The Bundanoon Highland Gathering is extremely proud, honoured and delighted to announce that for their 40th Anniversary Celebrations the Chieftain of the Day will be Mr. Jimmy Barnes
Jimmy Barnes, a name that is revered the music business, he is the well-known Scottish-born Australian rock singer-songwriter. His career both as a solo performer and as the lead vocalist with the rock band Cold Chisel has made him one of the most popular and best-selling Australian music artists of all time.
Wild-child, rock star, soul man, statesman – Jimmy Barnes has covered some ground to become an Australian icon.
You can’t talk Australian music without mentioning Jimmy Barnes.
As front-man for the legendary Cold Chisel, he tore through the Australian music scene in the 70s and 80s, then went on to do the same as a solo artist.
In a career that spans over four decades, it’s easy to lose sight of just how incredible his achievements are. How is this for a taster? Across his recorded output,
Jimmy has had 15 Top 40 albums with Cold Chisel and 15 charting solo albums – including ten Number Ones – and holds the record for the most hit albums of any Australian artist. In the live arena, Cold Chisel’s farewell tour, The Last Stand, is still the highest grossing concert series by an Australian band ever.
In 1984, within a year of the last Cold Chisel show, Jimmy released his first solo album “Bodyswerve”. This was followed a year later with “For the Working Class Man” – a seven times platinum record whose title track became Jimmy’s signature song. “Freight Train Heart”, released in 1987 gave him his first Number One single with “Too Much Ain’t Enough Love”.
His first five solo albums were multi-platinum sellers, which all debuted at Number One, culminating in the 1991 release “Soul Deep”, which sold a staggering nine times platinum.
All in all, Jimmy has sold over 12 million albums.
Throughout his career, Jimmy has been a passionate supporter of Australian music and has championed many up and coming musicians. He has worked with some of the country’s leading entertainers, including INXS, Diesel, Kasey Chambers, John Farnham and Archie Roach, to name a few.
Since 2000, Jimmy has continued to record and tour, hitting the Number One spot again with “Double Happiness” in 2005 and “The Rhythm and The Blues” in 2008.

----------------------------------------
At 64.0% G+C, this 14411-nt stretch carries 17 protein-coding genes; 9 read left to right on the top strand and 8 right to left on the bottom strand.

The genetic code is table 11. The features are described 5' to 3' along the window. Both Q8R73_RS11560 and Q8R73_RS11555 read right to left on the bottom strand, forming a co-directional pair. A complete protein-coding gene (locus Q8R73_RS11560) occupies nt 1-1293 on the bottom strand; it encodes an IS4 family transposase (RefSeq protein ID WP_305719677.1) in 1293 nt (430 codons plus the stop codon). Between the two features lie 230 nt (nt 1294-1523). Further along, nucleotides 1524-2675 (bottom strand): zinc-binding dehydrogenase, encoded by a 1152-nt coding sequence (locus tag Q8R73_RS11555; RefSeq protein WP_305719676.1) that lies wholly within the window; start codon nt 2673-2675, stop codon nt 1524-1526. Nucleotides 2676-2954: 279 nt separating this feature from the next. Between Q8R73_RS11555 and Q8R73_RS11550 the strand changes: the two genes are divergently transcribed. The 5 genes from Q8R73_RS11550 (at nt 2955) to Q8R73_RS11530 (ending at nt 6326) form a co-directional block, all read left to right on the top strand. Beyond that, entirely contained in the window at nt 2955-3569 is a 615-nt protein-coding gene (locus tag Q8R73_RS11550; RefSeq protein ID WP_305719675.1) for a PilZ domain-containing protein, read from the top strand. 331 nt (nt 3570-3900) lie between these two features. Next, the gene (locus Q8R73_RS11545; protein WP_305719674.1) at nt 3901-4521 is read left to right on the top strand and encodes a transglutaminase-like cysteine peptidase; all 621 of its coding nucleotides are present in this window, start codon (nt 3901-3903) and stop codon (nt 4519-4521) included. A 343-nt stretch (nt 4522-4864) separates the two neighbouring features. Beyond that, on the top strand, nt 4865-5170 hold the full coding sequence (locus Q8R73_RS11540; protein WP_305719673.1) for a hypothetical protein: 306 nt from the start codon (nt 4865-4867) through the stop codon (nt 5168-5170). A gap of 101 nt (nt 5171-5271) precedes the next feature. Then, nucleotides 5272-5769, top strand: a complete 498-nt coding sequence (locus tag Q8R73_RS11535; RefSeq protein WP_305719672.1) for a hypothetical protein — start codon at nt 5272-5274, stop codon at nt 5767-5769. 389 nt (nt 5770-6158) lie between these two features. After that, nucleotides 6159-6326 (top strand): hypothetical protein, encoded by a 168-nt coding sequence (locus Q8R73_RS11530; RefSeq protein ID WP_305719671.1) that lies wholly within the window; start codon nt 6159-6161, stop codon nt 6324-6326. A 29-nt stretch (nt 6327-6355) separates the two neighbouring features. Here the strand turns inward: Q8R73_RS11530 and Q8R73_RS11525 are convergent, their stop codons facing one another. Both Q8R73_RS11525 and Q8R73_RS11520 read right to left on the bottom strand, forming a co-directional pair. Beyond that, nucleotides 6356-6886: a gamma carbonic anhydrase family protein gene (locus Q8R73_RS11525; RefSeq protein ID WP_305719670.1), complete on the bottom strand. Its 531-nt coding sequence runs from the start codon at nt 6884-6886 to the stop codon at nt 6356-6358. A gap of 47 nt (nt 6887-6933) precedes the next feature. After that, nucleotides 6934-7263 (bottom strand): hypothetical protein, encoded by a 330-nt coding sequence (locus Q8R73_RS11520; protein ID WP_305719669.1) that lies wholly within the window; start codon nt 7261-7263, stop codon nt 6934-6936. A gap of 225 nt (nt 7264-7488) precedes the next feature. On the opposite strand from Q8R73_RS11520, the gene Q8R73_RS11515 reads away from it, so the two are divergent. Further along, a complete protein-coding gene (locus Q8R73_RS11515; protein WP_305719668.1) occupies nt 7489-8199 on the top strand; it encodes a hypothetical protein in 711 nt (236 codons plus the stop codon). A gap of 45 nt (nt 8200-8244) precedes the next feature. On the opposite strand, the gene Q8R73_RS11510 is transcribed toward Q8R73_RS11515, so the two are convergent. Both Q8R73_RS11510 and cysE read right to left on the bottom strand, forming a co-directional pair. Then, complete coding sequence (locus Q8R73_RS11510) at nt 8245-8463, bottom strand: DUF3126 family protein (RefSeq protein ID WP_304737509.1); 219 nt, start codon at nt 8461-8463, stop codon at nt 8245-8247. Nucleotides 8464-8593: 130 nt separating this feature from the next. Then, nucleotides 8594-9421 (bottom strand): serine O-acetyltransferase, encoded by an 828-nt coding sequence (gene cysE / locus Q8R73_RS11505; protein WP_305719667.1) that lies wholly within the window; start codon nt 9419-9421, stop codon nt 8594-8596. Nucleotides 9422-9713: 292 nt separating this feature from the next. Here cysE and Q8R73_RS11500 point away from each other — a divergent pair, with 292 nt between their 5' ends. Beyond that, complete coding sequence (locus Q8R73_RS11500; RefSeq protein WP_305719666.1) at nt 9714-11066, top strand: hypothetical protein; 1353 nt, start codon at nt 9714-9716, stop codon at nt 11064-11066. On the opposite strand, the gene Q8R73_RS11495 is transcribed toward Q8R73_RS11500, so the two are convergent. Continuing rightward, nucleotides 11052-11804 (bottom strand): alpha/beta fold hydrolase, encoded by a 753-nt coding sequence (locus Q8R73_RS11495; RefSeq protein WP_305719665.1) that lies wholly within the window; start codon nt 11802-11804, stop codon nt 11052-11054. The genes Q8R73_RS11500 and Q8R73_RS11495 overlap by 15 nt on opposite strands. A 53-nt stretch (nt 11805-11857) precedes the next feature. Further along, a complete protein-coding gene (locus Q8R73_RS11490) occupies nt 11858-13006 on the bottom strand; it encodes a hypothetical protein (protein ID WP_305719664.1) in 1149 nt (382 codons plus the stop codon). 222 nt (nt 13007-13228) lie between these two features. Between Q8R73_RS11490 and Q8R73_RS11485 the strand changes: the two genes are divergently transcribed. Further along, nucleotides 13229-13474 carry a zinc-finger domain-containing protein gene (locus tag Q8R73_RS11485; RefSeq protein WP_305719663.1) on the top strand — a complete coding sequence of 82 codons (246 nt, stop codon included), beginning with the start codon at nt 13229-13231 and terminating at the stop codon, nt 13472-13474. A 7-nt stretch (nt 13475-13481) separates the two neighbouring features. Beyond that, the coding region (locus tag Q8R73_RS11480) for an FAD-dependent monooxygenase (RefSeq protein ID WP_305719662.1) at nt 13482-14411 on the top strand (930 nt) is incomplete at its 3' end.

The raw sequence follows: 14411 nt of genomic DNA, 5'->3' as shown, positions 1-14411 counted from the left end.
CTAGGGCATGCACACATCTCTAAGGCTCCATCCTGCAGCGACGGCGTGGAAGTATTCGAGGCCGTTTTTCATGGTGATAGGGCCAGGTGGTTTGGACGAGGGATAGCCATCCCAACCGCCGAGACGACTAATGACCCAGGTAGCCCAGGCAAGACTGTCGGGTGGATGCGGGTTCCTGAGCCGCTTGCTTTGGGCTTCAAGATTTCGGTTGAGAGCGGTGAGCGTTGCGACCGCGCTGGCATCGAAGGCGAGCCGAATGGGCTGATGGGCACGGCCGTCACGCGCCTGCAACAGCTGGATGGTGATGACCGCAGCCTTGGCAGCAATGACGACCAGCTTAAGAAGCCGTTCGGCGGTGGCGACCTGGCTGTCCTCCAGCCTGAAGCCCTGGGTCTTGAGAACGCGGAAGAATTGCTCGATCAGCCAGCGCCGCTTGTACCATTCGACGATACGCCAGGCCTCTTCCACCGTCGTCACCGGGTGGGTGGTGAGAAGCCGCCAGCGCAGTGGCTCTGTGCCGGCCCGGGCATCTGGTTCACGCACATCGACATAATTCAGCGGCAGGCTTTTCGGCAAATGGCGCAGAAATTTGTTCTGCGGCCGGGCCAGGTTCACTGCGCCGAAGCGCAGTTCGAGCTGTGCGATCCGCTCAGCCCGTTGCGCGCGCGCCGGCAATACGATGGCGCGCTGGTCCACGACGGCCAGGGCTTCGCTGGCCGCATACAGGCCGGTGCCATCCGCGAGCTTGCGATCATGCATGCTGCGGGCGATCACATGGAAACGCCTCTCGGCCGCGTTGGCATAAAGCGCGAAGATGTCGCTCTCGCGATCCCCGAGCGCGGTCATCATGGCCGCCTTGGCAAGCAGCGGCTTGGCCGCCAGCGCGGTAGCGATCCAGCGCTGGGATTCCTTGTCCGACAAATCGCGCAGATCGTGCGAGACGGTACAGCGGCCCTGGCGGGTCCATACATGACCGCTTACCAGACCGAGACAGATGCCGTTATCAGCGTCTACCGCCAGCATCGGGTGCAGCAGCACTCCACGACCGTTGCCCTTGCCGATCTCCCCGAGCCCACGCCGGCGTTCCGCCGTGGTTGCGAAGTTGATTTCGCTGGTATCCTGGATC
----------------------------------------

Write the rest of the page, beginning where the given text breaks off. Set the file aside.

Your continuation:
In 2014, Jimmy’s 15th solo studio album, 30:30 Hindsight was released and immediately charted at #1. Once again, it found Jimmy surrounded by family and friends in his home studio, this time revisiting some of the biggest hits from his solo career, along with a few deeper cuts and personal favourites.
A Cold Chisel reformation followed and 2015 saw the release of a brand new recording ‘The Perfect Crime’ and sold out national ‘One Night Stand’ Tour that included the last ever Australian band to perform at the Sydney Entertainment Centre plus a live performance at the 2015 NRL Grand Final.
As successful as his studio work has proven to be over these past three decades, what all the stats and official accolades don’t show, but we all know as fact, is that Jimmy Barnes is primarily a primal live act.
Along with all the hit records and anthemic songs, there’ve been literally thousands of live shows. And as we’ve all witnessed firsthand, there’s nothing quite like experiencing Jimmy Barnes in concert. He never leaves anyone in any doubt of exactly who is, and always has been, the hardest working man in rock & roll.
He’s expanded his career into television and is the public face and supporter of a wide number of fundraising campaigns and charity.
Just to confirm his unique status, Jimmy has been inducted into the Aria Hall of fame twice – once with Cold Chisel in 1993 and then as a solo artist in 2005.
And now with a self-penned biography and new Soul Searchin’ album scheduled for release later this year, Jimmy has no plans to stop working just yet.\n “Life’s good,” he says. “I’m fit, I’m healthy, I’m doing yoga – who would have thought? Yoga and medication … I mean meditation! And the family’s great, Jane’s great. And I think I’m singing better than I’ve ever sung, so I may as well just keep at it.